Cakes in Space – Philip Reeve and Sarah McIntyre

“The trouble with space is, there’s so much of it. 

An ocean of blackness without any shore.

A neverending nothing. 

And here, all alone in the million billion miles of midnight, is one solitary moving speck. A fragile parcel, filled with sleeping people and their dreams. 

A ship.”

When Astra asks the Nom-o-tron for the ultimate cake she doesn’t realise that it might mean the end of the world for the space ship that her family is being carried to a new world on. She doesn’t realise that the ultimate cake will be a race of cakes that can eat their way through the space ships controls, and she doesn’t realised that her dad is coming to put her in her sleeping pod in just a few minutes. The Nom-o-tron has been happily spewing out cakes for 99 years when Astra finally wakes up, the space ship is off course and she is the only human awake. Can Astra defeat the human-eating cakes and stop the ship from being a wreckage with only the help of Philbeam, one of the only ship robots that doesn’t want to just put Astra back to sleep.

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This book was hilariously funny and has a brilliant storyline aided by fantastic illustrations which make me want to shout from the rooftops that this pairing of authors should never be allowed to stop working together.

In the typical vein of an 8-11 book the storyline of Cakes in Space is not exactly complex. However what makes it stand out from the crowd is the brilliant illustrations which I mentioned above, the fantastic writing, and the fact that the story takes you places you will never have been before. The title, and one line in particular within the book, reminded me of the Samuel L Jackson movie Snakes on a Plane and I don’t know if the authors were trying to refer to that movie or if its by pure coincidence but I loved it… the simplicity of the title captures you and makes you wonder what cakes are doing in Space and why this is such a big thing, and the line that I refer to within the book was the perfect way to get that well known motherf*ing quote from the movie, into speech from a 7 year old, without the swears! I thought it was brilliant and something for the adults reading this book to their kids, if it was done on purpose!

Like I have said above the storyline is that Astra and her family are going to live on a new planet and have gone on board a space ship to get there. Right at the beginning of the book Astra is hungry and goes in search for food. When she finds the Nom-o-tron she realises that it will make anything she asks for and makes her first mistake of asking for the ultimate cake. She is put to sleep before the nom-o-tron can deliver her request but the Nom-o-tron keeps working because it knows that the ultimate cake request has not been met… the cakes it spurts out evolve and turn into something very nasty indeed. This all kicks of a sequence of events that Astra awakes to and that the reader is alerted to in the book. The story is nothing special when you think about it but whilst reading it it is turned into something very special indeed.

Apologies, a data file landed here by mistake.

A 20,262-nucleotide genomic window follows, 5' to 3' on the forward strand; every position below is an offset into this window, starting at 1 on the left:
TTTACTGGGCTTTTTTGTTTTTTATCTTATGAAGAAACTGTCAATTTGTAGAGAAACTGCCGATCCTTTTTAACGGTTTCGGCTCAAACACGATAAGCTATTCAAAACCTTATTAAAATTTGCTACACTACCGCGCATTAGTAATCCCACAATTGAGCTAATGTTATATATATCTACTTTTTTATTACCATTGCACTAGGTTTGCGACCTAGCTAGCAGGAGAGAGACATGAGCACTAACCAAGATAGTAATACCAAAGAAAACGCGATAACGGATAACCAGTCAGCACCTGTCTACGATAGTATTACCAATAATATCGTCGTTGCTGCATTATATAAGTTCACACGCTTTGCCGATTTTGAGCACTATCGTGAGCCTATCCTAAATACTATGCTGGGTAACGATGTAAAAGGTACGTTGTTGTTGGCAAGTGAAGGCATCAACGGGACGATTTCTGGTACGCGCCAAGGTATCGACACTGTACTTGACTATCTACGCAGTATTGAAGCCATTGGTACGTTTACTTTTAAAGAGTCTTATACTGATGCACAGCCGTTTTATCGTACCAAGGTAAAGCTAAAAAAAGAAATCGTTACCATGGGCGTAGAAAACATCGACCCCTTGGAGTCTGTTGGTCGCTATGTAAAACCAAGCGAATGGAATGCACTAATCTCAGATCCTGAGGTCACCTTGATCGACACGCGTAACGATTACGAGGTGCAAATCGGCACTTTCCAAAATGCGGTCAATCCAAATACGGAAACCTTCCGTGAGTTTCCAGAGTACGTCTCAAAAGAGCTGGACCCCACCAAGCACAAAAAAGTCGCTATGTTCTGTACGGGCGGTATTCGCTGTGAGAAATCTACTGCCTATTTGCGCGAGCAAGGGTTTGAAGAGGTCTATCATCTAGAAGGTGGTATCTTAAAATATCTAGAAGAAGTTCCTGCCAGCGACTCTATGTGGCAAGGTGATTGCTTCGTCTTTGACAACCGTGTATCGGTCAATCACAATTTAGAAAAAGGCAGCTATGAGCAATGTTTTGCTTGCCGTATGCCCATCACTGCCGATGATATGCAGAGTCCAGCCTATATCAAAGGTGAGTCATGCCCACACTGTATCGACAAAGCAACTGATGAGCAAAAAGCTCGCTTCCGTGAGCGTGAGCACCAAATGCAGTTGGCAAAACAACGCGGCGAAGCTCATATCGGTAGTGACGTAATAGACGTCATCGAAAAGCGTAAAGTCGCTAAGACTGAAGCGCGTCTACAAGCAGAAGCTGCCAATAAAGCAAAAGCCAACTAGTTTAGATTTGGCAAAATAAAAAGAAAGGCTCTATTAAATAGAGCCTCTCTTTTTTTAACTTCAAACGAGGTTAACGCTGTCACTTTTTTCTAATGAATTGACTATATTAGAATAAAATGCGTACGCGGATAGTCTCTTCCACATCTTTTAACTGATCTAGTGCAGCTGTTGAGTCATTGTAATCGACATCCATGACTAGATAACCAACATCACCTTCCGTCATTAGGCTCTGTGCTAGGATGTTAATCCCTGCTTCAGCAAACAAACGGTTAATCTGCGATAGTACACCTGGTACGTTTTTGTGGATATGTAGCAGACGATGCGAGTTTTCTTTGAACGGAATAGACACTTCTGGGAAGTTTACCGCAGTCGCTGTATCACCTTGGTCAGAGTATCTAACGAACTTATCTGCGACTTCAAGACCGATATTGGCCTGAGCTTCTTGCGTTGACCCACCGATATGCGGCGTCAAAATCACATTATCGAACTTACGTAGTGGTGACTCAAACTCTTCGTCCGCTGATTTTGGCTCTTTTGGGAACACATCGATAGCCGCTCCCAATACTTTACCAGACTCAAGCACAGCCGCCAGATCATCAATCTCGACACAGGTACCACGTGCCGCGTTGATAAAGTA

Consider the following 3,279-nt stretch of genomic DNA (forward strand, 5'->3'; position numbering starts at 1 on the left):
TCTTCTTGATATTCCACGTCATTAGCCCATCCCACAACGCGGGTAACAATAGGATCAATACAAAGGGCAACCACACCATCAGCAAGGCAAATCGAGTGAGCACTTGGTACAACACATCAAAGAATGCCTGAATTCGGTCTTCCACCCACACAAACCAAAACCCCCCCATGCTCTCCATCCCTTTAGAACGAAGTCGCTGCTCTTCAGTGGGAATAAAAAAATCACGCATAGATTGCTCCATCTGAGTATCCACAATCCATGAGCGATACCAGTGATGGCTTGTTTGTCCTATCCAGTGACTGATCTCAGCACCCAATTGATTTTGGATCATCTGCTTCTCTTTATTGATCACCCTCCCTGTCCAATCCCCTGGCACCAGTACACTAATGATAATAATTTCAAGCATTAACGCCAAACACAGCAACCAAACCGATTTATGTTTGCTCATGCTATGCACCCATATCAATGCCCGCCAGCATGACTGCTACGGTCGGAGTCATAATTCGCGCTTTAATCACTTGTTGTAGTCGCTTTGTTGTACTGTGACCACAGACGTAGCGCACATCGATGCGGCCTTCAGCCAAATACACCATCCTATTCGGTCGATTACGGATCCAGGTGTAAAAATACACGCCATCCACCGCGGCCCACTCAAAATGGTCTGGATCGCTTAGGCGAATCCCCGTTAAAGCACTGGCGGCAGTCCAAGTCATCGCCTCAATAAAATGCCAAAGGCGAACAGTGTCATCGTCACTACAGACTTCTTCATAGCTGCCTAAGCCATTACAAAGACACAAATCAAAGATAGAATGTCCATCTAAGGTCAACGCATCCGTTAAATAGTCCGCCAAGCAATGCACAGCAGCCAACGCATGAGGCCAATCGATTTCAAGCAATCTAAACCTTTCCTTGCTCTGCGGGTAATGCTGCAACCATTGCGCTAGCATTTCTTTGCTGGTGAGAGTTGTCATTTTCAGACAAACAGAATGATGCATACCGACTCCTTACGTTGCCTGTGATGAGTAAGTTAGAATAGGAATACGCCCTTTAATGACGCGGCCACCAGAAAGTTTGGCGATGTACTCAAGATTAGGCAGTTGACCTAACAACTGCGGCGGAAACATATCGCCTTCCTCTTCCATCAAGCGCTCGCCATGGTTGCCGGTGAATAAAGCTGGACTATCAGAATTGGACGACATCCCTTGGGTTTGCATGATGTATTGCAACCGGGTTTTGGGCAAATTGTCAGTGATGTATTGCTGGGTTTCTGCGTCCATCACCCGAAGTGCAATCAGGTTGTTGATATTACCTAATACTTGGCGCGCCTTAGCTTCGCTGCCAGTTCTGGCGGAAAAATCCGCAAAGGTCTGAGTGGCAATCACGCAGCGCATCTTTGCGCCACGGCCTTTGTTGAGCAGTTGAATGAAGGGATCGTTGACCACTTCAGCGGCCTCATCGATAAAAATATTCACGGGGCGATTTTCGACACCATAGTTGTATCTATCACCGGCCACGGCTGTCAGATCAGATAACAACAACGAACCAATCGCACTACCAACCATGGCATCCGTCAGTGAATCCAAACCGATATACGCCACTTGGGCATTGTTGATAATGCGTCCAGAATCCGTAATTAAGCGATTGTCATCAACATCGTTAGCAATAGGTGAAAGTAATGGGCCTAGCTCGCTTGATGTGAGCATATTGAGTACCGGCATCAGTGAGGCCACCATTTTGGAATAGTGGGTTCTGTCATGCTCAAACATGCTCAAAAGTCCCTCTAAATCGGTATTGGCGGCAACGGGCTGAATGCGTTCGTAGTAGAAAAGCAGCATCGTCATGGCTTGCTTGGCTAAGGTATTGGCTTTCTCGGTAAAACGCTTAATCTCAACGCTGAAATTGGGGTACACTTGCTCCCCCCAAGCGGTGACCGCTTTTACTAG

I think my favourite things about the book was that the authors have written a book that is perfect for a wide range of kids, be them male, female, younger or older. This book falls into the 8-12 reading range but it is easily accessible for younger readers if they are being read to by their parents or with the aid of their parents and I’m fairly sure that some older kids will love the story as well, if they gave it a try. It appears to be a book aimed more at boys because the topic of space so frequently is but the use of the female protagonist really makes it more accessible to girls whilst hopefully not excluding boys.

I loved the illustrations in the book and while there were some pages with little to no text on them I still took my time looking at them cos the illustrations told so much of the story. I think Sarah McIntyre is a completely awesome illustrator and really love her work from what I’ve seen of it so I am not surprised that I loved this… The level of detail that goes into the pictures and the amazing things that come out of them go much further than my imagination could on its own so they add a lot to the story!

I love the pairing of Philip Reeve and Sarah McIntyre and really hope they continue making book for years to come. I now have all the Goblins books on my wishlist along with every picture book that Sarah McIntyre has been involved with in the hopes that I can grow more of a love for these authors following on from this and their first collaboration Oliver and the Seawigs.

Cakes in Space was published on September 24th by Oxford Children’s Books. My copy was gifted to me by a friend. 
 
To buy the book or for more info please visit: 
Amazon | Hive | Goodreads | Author website | Illustrator website